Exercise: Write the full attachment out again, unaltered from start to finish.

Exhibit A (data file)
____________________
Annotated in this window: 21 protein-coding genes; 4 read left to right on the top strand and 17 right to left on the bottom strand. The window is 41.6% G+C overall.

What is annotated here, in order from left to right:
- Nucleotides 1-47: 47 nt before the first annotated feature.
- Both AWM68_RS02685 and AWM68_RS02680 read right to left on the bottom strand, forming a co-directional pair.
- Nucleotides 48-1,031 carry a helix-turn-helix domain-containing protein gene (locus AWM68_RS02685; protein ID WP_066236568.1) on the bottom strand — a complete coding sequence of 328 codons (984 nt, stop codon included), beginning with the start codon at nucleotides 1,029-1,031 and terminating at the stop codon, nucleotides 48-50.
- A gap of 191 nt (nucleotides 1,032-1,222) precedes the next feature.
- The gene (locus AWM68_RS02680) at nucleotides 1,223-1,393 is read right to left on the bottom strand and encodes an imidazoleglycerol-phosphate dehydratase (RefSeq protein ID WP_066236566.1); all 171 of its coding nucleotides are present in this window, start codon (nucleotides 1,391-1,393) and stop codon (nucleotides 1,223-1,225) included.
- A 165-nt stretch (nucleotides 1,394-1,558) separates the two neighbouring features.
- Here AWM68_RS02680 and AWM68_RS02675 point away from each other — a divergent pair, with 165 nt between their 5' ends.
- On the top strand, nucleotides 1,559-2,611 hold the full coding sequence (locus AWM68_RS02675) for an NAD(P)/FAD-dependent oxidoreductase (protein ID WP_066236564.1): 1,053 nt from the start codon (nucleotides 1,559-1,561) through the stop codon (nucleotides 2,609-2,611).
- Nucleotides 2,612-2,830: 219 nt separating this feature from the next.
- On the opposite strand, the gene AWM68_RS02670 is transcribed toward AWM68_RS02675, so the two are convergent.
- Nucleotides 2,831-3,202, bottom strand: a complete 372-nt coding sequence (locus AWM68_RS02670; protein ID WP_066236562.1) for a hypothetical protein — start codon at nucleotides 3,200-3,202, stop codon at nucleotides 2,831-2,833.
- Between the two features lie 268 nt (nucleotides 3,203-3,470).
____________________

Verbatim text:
Annotated in this window: 21 protein-coding genes; 4 read left to right on the top strand and 17 right to left on the bottom strand. The window is 41.6% G+C overall.

What is annotated here, in order from left to right:
- Nucleotides 1-47: 47 nt before the first annotated feature.
- Both AWM68_RS02685 and AWM68_RS02680 read right to left on the bottom strand, forming a co-directional pair.
- Nucleotides 48-1,031 carry a helix-turn-helix domain-containing protein gene (locus AWM68_RS02685; protein ID WP_066236568.1) on the bottom strand — a complete coding sequence of 328 codons (984 nt, stop codon included), beginning with the start codon at nucleotides 1,029-1,031 and terminating at the stop codon, nucleotides 48-50.
- A gap of 191 nt (nucleotides 1,032-1,222) precedes the next feature.
- The gene (locus AWM68_RS02680) at nucleotides 1,223-1,393 is read right to left on the bottom strand and encodes an imidazoleglycerol-phosphate dehydratase (RefSeq protein ID WP_066236566.1); all 171 of its coding nucleotides are present in this window, start codon (nucleotides 1,391-1,393) and stop codon (nucleotides 1,223-1,225) included.
- A 165-nt stretch (nucleotides 1,394-1,558) separates the two neighbouring features.
- Here AWM68_RS02680 and AWM68_RS02675 point away from each other — a divergent pair, with 165 nt between their 5' ends.
- On the top strand, nucleotides 1,559-2,611 hold the full coding sequence (locus AWM68_RS02675) for an NAD(P)/FAD-dependent oxidoreductase (protein ID WP_066236564.1): 1,053 nt from the start codon (nucleotides 1,559-1,561) through the stop codon (nucleotides 2,609-2,611).
- Nucleotides 2,612-2,830: 219 nt separating this feature from the next.
- On the opposite strand, the gene AWM68_RS02670 is transcribed toward AWM68_RS02675, so the two are convergent.
- Nucleotides 2,831-3,202, bottom strand: a complete 372-nt coding sequence (locus AWM68_RS02670; protein ID WP_066236562.1) for a hypothetical protein — start codon at nucleotides 3,200-3,202, stop codon at nucleotides 2,831-2,833.
- Between the two features lie 268 nt (nucleotides 3,203-3,470).